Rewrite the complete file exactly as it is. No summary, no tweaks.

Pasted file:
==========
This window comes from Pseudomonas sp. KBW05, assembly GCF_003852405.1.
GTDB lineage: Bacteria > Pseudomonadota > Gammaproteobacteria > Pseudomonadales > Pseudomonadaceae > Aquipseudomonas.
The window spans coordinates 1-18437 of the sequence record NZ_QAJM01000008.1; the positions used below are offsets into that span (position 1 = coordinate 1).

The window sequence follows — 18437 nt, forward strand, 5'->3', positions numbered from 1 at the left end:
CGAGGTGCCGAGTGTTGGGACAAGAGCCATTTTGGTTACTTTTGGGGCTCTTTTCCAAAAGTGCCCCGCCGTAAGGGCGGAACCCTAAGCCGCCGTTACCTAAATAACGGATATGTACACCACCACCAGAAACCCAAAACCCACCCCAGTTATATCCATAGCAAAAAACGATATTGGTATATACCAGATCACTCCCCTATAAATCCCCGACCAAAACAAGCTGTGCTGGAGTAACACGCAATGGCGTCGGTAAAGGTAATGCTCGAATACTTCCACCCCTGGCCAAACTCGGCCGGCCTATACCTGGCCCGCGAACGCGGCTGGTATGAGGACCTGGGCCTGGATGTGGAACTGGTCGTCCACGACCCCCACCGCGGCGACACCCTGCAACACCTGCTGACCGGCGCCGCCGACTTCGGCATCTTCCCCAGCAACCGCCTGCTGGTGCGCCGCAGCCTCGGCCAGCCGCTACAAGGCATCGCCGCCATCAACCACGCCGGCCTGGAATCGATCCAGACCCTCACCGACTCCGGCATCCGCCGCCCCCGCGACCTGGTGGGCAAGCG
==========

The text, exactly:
This window comes from Pseudomonas sp. KBW05, assembly GCF_003852405.1.
GTDB lineage: Bacteria > Pseudomonadota > Gammaproteobacteria > Pseudomonadales > Pseudomonadaceae > Aquipseudomonas.
The window spans coordinates 1-18437 of the sequence record NZ_QAJM01000008.1; the positions used below are offsets into that span (position 1 = coordinate 1).

The window sequence follows — 18437 nt, forward strand, 5'->3', positions numbered from 1 at the left end:
CGAGGTGCCGAGTGTTGGGACAAGAGCCATTTTGGTTACTTTTGGGGCTCTTTTCCAAAAGTGCCCCGCCGTAAGGGCGGAACCCTAAGCCGCCGTTACCTAAATAACGGATATGTACACCACCACCAGAAACCCAAAACCCACCCCAGTTATATCCATAGCAAAAAACGATATTGGTATATACCAGATCACTCCCCTATAAATCCCCGACCAAAACAAGCTGTGCTGGAGTAACACGCAATGGCGTCGGTAAAGGTAATGCTCGAATACTTCCACCCCTGGCCAAACTCGGCCGGCCTATACCTGGCCCGCGAACGCGGCTGGTATGAGGACCTGGGCCTGGATGTGGAACTGGTCGTCCACGACCCCCACCGCGGCGACACCCTGCAACACCTGCTGACCGGCGCCGCCGACTTCGGCATCTTCCCCAGCAACCGCCTGCTGGTGCGCCGCAGCCTCGGCCAGCCGCTACAAGGCATCGCCGCCATCAACCACGCCGGCCTGGAATCGATCCAGACCCTCACCGACTCCGGCATCCGCCGCCCCCGCGACCTGGTGGGCAAGCG